Unexpected Side Effect of Table Shrinking

Last year, I wrote a bit about table shrinking.  It generated quite a bit of discussion and both Freek d’Hooge and Venz warned about some of the side effects involved, especially when using “enable row movement”.

I just discovered another effect of row movement. As the name implies, after enabling row movement, rows get moved around. This can impact the clustering factor of your primary key.

If you had an index on a monotonously growing column (such as “create date”), the table and the index would be ordered in the same way. This results in a low clustering factor, and it means that the index is considered more favorably by the optimizer for some operations. I’m not a big expert on the optimizer, but I assume that if the index and table are ordered in the same way, and you need to scan a portion of the table, the index can be used to find the first row and then the table itself can be scanned. This method should be about twice faster than scanning the index and going to the table for each row to get extra columns that are not in the index. (Again, this is common sense only, I did not test or even deeply studied this).

Anyway, so you have this nicely ordered table, and a nicely ordered index to match, and you probably enjoy all kinds of performance benefits from this arrangement.

Now you enable row movement and shrink. Rows get moved around, and the order of rows in the table no longer matches the order of rows in the index. So you have a smaller table (less blocks) and a higher clustering factor. Maybe scanning portions of the table will be faster since the table is smaller and you read fewer blocks, but maybe it’ll take longer because the ordered changed and the index is less usefull now. In any case, this is something you should consider before deciding to shrink the table with row movement – it can have unexpected effect on your plans.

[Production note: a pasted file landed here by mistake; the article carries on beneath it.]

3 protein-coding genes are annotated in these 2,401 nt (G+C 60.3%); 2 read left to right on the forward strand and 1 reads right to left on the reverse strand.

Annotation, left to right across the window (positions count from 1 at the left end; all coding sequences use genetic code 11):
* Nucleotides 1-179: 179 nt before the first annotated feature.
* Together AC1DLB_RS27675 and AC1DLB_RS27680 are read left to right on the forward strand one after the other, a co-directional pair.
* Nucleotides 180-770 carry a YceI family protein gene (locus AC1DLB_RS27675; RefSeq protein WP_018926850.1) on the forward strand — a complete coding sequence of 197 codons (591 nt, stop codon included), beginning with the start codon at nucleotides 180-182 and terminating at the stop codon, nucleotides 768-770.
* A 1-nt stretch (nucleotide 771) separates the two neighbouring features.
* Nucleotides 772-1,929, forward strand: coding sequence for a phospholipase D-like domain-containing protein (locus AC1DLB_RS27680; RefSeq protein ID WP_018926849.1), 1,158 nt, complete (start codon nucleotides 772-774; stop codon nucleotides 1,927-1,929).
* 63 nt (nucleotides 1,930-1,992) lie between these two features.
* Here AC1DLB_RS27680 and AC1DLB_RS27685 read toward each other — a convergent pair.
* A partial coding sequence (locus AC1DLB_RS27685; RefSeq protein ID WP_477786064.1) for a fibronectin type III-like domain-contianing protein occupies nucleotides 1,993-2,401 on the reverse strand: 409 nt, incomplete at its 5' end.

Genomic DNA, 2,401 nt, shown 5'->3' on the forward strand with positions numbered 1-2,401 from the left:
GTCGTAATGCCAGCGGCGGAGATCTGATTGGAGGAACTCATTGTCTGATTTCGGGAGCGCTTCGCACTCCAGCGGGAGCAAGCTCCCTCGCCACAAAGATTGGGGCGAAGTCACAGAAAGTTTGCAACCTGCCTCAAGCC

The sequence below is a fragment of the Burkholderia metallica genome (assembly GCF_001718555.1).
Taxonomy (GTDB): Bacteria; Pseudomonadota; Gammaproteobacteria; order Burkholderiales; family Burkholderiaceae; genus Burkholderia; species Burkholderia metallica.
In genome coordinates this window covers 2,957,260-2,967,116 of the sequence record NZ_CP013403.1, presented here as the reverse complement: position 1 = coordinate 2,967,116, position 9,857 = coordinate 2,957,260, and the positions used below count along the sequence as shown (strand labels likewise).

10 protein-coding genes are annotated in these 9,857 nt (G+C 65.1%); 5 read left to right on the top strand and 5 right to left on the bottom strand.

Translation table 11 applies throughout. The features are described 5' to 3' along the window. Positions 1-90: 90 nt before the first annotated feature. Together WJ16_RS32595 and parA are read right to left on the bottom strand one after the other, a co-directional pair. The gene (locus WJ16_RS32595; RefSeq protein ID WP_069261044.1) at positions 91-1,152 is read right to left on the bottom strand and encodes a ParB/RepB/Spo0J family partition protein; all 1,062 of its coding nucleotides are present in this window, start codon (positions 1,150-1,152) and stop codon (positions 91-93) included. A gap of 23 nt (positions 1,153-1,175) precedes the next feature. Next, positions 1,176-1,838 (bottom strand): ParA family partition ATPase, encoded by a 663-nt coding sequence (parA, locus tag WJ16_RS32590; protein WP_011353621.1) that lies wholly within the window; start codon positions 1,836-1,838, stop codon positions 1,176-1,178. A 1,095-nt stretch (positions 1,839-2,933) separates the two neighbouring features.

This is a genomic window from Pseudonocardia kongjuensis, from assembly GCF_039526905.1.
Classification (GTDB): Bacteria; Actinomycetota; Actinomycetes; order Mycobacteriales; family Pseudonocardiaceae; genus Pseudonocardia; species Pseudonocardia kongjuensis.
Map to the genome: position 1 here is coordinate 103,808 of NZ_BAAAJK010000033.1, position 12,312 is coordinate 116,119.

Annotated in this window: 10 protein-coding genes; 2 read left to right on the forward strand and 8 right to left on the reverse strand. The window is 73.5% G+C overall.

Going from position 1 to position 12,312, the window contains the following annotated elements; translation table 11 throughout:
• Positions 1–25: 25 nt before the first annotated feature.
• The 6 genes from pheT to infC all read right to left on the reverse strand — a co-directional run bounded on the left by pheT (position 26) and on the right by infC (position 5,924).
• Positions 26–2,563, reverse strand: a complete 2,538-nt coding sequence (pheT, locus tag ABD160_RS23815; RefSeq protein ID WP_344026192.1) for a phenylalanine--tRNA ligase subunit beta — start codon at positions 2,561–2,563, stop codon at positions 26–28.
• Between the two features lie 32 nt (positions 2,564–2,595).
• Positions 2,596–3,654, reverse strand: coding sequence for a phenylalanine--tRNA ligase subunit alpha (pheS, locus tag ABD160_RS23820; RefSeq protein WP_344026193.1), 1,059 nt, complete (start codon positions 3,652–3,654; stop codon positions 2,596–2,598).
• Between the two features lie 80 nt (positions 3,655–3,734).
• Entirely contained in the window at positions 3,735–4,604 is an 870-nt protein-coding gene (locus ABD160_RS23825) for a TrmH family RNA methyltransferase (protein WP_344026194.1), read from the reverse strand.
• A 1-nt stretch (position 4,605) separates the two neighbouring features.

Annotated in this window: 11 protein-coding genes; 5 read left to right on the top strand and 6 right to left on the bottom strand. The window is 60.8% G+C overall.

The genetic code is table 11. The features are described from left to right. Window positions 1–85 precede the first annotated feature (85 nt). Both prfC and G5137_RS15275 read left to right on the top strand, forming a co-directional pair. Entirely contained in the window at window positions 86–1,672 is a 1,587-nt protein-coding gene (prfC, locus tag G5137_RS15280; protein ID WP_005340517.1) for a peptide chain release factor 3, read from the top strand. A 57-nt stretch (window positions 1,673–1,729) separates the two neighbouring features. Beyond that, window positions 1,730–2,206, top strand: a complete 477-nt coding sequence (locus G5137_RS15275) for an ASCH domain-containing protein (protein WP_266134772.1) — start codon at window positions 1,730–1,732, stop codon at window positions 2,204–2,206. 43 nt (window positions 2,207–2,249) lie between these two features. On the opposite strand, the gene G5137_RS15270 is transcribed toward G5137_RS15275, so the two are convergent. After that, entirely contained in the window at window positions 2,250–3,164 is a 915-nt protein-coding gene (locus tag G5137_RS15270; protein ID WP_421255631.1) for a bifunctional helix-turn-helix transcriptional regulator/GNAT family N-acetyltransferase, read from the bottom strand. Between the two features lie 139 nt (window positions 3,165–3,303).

Here’s a small test I ran to verify:


SQL> create table test (id number);

Table created.

SQL> INSERT INTO test SELECT rownum FROM dual CONNECT BY LEVEL <= 10000;

10000 rows created.

SQL> commit;

Commit complete.

SQL> create index test_i on test (id);

Index created.

SQL> EXEC dbms_stats.gather_table_stats(ownname=>'SCOTT', tabname=>'TEST', estimate_percent=> null, cascade=> true, method_opt=>'FOR ALL COLUMNS SIZE 1');

PL/SQL procedure successfully completed.

SQL> select t.table_name,i.index_name,t.blocks,t.num_rows,i.clustering_factor from user_tables t, user_indexes i where t.table_name=i.table_name and i.index_name='TEST_I';

TABLE_NAME                     INDEX_NAME                         BLOCKS   NUM_ROWS CLUSTERING_FACTOR
------------------------------ ------------------------------ ---------- ---------- -----------------
TEST                           TEST_I                                 20      10000                16

SQL> delete from test where mod(id,2)=0;

5000 rows deleted.

SQL> commit;

Commit complete.

SQL> EXEC dbms_stats.gather_table_stats(ownname=>'SCOTT', tabname=>'TEST', estimate_percent=> null, cascade=> true, method_opt=>'FOR ALL COLUMNS SIZE 1');

PL/SQL procedure successfully completed.

SQL> select t.table_name,i.index_name,t.blocks,t.num_rows,i.clustering_factor from user_tables t, user_indexes i where t.table_name=i.table_name and i.index_name='TEST_I';

TABLE_NAME                     INDEX_NAME                         BLOCKS   NUM_ROWS CLUSTERING_FACTOR
------------------------------ ------------------------------ ---------- ---------- -----------------
TEST                           TEST_I                                 20       5000                16

SQL> alter table test enable row movement ;

Table altered.

SQL> alter table test shrink space cascade;

Table altered.

SQL> alter table test disable row movement ;

Table altered.

SQL> EXEC dbms_stats.gather_table_stats(ownname=>'SCOTT', tabname=>'TEST', estimate_percent=> null, cascade=> true, method_opt=>'FOR ALL COLUMNS SIZE 1');

PL/SQL procedure successfully completed.

TABLE_NAME                     INDEX_NAME                         BLOCKS   NUM_ROWS CLUSTERING_FACTOR
------------------------------ ------------------------------ ---------- ---------- -----------------
TEST                           TEST_I                                  8       5000                22

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10 Comments on “Unexpected Side Effect of Table Shrinking”

  1. joel garry says: